Choosing an estate agent? Here are the questions to ask

Choosing an estate agent: questions to ask

The right estate agent can make a huge difference when selling your home. They can help you sell it quickly, at the right price, and with a minimum amount of stress. 

 It’s worth speaking to several estate agents to find which one is best for you and your circumstances. But what should you ask them? To find out, we spoke to Tony Felici, a director at Kelvin Francis, an estate agency with offices in Cardiff and London. 

Here are some of the key questions you should ask estate agents before choosing which one to work with: 

 
How much do you charge?

The agent should outline their fees, including VAT, clearly laying out what’s covered, and if there will be any additional costs.

They’ll also help you understand what other expenses are involved in buying and selling property, such as solicitor’s fees, taxes, surveys and removal costs.

When discussing fees, find out what costs you might incur if you to decide to take your house off the market. For example, in this instance, some firms might charge for the cost of having marketed your property – the likes of taking photos of your home.

How would you promote and market my property?

Find out which property portals your home will be listed on. The biggest include Rightmove, Zoopla, and On The Market. 

“You would need to be on at least two to have the coverage you’d expect”, says Tony, although he adds that a good agent can use their local knowledge and network of contacts to sell a property. They may also benefit from having offices and contacts elsewhere in the UK.

Also find out how they’d advise preparing the property to look it’s best. Do they advise changes to make your home more desirable? Will they provide services such as virtual tours? Do they produce floor plans?  

How long have you been established and what is your experience selling similar properties in the area?

To help find the right buyer, ensure you work with an agent who knows the local market well. This can really help - they may even already have a list of potential buyers who would be interested in your home.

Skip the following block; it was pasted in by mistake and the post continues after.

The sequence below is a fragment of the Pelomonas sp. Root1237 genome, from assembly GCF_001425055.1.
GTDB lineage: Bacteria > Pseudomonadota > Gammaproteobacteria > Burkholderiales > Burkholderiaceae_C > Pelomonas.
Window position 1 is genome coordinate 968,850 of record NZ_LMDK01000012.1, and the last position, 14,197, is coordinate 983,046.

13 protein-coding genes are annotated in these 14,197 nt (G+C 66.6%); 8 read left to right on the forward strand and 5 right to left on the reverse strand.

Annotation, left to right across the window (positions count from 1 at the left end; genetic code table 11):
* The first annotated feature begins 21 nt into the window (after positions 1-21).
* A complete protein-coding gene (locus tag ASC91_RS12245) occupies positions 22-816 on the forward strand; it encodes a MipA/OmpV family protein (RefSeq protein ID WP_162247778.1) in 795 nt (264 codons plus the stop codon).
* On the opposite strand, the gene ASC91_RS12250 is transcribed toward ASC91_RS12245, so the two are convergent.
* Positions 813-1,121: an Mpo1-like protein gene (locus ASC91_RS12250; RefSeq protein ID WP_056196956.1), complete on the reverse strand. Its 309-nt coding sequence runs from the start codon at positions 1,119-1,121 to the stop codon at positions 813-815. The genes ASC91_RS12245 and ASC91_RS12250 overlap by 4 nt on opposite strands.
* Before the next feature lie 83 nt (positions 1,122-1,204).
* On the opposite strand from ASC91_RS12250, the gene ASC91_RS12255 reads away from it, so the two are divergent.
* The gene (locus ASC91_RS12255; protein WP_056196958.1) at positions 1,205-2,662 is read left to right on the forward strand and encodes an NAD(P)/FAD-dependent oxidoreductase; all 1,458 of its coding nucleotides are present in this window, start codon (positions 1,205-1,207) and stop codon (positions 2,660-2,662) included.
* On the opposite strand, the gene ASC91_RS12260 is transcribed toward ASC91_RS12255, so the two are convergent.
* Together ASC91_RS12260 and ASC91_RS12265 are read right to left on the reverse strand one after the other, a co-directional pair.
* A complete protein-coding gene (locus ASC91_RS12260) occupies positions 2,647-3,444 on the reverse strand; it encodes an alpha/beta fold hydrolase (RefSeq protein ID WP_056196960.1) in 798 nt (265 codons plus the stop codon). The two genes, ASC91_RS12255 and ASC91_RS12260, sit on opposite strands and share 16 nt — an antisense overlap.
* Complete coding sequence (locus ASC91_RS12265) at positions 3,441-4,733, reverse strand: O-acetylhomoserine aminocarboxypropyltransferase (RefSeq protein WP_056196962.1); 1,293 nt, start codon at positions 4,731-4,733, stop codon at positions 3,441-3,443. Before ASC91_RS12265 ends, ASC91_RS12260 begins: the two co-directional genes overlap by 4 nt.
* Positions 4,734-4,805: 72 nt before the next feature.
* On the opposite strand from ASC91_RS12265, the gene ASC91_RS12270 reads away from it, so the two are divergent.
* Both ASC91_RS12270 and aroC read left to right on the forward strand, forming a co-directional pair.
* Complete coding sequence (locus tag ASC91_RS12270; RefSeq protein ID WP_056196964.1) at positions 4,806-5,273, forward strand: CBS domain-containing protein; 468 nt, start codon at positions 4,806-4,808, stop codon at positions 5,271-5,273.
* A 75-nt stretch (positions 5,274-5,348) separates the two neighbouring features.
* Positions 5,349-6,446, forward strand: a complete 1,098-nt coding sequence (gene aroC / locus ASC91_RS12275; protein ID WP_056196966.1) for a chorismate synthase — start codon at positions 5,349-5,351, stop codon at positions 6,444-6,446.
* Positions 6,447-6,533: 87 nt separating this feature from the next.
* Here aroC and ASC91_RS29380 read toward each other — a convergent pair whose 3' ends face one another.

Are you a member of the Property Ombudsman?

All estate agents must belong to an ombudsman scheme so any complaints about them can be dealt with quickly and easily.

As well as finding out whether they’re a member of the Property Ombudsman, also ask whether they’re a member of any professional organisations, such as the Royal Institution of Chartered Surveyors (RICS), National Association of Estate Agents (NAEA) or Guild of Property Professionals. 

“If the estate agent belongs to at least one of these, it means they will follow a code of practice with guidelines for membership”, explains Tony, who is a fellow of RICS himself. 

Tony explains that a qualified estate agent, for example a RICS member, might be able to provide a different viewpoint or solution to any issues raised in the buyer’s survey.

Do you have a sales progression manager?

A good estate agent won’t just find you a buyer, but will also continue to help ensure the smooth sale of your property. They may have a dedicated ‘sales progression manager’, whose job it is to do exactly that – progress your sale until you hand over the keys.

“A lot of agents feel that once they’ve found a buyer, then that’s it”, says Tony. But, he adds, “in reality that is the beginning because there are a sequence of events that have to take place up until the exchange of contracts”. 

What is your contract period?

Lots of estate agents include a tie in period, often up to 12 weeks, making it difficult to change your mind if you no longer want to sell your property with them. 

But it’s worth trying to find an agent who provides as much flexibility as possible. After all, you want to be able to walk away if needed.

“You, as the vendor, should be in control of the sale”, says Tony, who advises against getting locked into a long contract.

Who will be handling the sale for me?

You may expect that the agent who comes to value your home will be the same individual who handles the sale, including showing your house to prospective buyers. But it doesn’t always work this way.

Tony says: “From my experience, vendors don’t like different people from the agents showing people around their property. It helps to have continuity.” 

What else can you do for me?

Find out what additional services and help the agent can provide. They may, for example, be able to help you find a new house to buy in the local area. 

They may also have a network of local contacts, such as surveyors, conveyancing solicitors, and mortgage advisers that they can recommend to you to help with your move.

Asking these questions can help you identify the best agent for the job, and sell your home as quickly and painlessly as possible.

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